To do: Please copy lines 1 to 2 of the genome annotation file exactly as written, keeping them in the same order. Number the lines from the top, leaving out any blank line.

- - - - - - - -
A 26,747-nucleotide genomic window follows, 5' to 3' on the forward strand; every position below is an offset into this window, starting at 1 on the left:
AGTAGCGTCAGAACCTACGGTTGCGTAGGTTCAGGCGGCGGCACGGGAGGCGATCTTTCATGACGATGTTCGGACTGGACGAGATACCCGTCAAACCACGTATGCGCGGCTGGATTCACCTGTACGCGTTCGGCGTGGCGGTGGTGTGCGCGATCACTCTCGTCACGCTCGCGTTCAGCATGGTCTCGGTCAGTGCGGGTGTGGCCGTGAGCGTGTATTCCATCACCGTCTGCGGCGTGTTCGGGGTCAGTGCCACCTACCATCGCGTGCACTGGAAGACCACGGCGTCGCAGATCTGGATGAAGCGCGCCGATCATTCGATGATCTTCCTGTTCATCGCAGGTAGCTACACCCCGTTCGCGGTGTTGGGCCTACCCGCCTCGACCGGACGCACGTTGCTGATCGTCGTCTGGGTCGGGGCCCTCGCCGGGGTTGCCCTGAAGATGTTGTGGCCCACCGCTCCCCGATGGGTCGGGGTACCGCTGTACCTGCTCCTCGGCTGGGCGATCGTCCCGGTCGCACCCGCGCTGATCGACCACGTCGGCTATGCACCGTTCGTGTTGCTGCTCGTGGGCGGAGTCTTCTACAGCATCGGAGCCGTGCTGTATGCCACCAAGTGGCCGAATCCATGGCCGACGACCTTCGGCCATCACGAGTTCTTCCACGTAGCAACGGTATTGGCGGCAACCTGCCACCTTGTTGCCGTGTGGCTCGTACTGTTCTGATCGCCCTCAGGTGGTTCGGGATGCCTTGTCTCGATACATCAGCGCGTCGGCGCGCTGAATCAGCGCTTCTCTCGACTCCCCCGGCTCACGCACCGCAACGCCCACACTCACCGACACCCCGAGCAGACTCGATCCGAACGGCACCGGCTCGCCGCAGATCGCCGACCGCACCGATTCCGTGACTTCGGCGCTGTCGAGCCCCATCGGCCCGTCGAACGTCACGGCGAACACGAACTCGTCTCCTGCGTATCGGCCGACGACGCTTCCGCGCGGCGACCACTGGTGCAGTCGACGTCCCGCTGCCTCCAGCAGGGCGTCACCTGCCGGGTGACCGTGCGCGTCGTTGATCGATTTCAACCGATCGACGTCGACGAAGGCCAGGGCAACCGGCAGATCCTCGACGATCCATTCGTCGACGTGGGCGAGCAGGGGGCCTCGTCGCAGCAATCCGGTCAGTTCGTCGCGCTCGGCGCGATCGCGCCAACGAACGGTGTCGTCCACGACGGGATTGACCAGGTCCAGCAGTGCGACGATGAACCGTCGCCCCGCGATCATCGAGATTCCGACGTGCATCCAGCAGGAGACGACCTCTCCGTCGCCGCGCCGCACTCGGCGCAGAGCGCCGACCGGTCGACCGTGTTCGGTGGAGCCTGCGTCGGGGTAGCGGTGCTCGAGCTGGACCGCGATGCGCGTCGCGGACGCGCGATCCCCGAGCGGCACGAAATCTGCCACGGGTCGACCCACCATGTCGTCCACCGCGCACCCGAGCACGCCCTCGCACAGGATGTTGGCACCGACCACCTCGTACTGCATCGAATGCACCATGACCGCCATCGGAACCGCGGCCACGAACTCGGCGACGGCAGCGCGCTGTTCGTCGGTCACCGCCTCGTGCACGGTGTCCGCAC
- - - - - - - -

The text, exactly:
A 26,747-nucleotide genomic window follows, 5' to 3' on the forward strand; every position below is an offset into this window, starting at 1 on the left:
AGTAGCGTCAGAACCTACGGTTGCGTAGGTTCAGGCGGCGGCACGGGAGGCGATCTTTCATGACGATGTTCGGACTGGACGAGATACCCGTCAAACCACGTATGCGCGGCTGGATTCACCTGTACGCGTTCGGCGTGGCGGTGGTGTGCGCGATCACTCTCGTCACGCTCGCGTTCAGCATGGTCTCGGTCAGTGCGGGTGTGGCCGTGAGCGTGTATTCCATCACCGTCTGCGGCGTGTTCGGGGTCAGTGCCACCTACCATCGCGTGCACTGGAAGACCACGGCGTCGCAGATCTGGATGAAGCGCGCCGATCATTCGATGATCTTCCTGTTCATCGCAGGTAGCTACACCCCGTTCGCGGTGTTGGGCCTACCCGCCTCGACCGGACGCACGTTGCTGATCGTCGTCTGGGTCGGGGCCCTCGCCGGGGTTGCCCTGAAGATGTTGTGGCCCACCGCTCCCCGATGGGTCGGGGTACCGCTGTACCTGCTCCTCGGCTGGGCGATCGTCCCGGTCGCACCCGCGCTGATCGACCACGTCGGCTATGCACCGTTCGTGTTGCTGCTCGTGGGCGGAGTCTTCTACAGCATCGGAGCCGTGCTGTATGCCACCAAGTGGCCGAATCCATGGCCGACGACCTTCGGCCATCACGAGTTCTTCCACGTAGCAACGGTATTGGCGGCAACCTGCCACCTTGTTGCCGTGTGGCTCGTACTGTTCTGATCGCCCTCAGGTGGTTCGGGATGCCTTGTCTCGATACATCAGCGCGTCGGCGCGCTGAATCAGCGCTTCTCTCGACTCCCCCGGCTCACGCACCGCAACGCCCACACTCACCGACACCCCGAGCAGACTCGATCCGAACGGCACCGGCTCGCCGCAGATCGCCGACCGCACCGATTCCGTGACTTCGGCGCTGTCGAGCCCCATCGGCCCGTCGAACGTCACGGCGAACACGAACTCGTCTCCTGCGTATCGGCCGACGACGCTTCCGCGCGGCGACCACTGGTGCAGTCGACGTCCCGCTGCCTCCAGCAGGGCGTCACCTGCCGGGTGACCGTGCGCGTCGTTGATCGATTTCAACCGATCGACGTCGACGAAGGCCAGGGCAACCGGCAGATCCTCGACGATCCATTCGTCGACGTGGGCGAGCAGGGGGCCTCGTCGCAGCAATCCGGTCAGTTCGTCGCGCTCGGCGCGATCGCGCCAACGAACGGTGTCGTCCACGACGGGATTGACCAGGTCCAGCAGTGCGACGATGAACCGTCGCCCCGCGATCATCGAGATTCCGACGTGCATCCAGCAGGAGACGACCTCTCCGTCGCCGCGCCGCACTCGGCGCAGAGCGCCGACCGGTCGACCGTGTTCGGTGGAGCCTGCGTCGGGGTAGCGGTGCTCGAGCTGGACCGCGATGCGCGTCGCGGACGCGCGATCCCCGAGCGGCACGAAATCTGCCACGGGTCGACCCACCATGTCGTCCACCGCGCACCCGAGCACGCCCTCGCACAGGATGTTGGCACCGACCACCTCGTACTGCATCGAATGCACCATGACCGCCATCGGAACCGCGGCCACGAACTCGGCGACGGCAGCGCGCTGTTCGTCGGTCACCGCCTCGTGCACGGTGTCCGCAC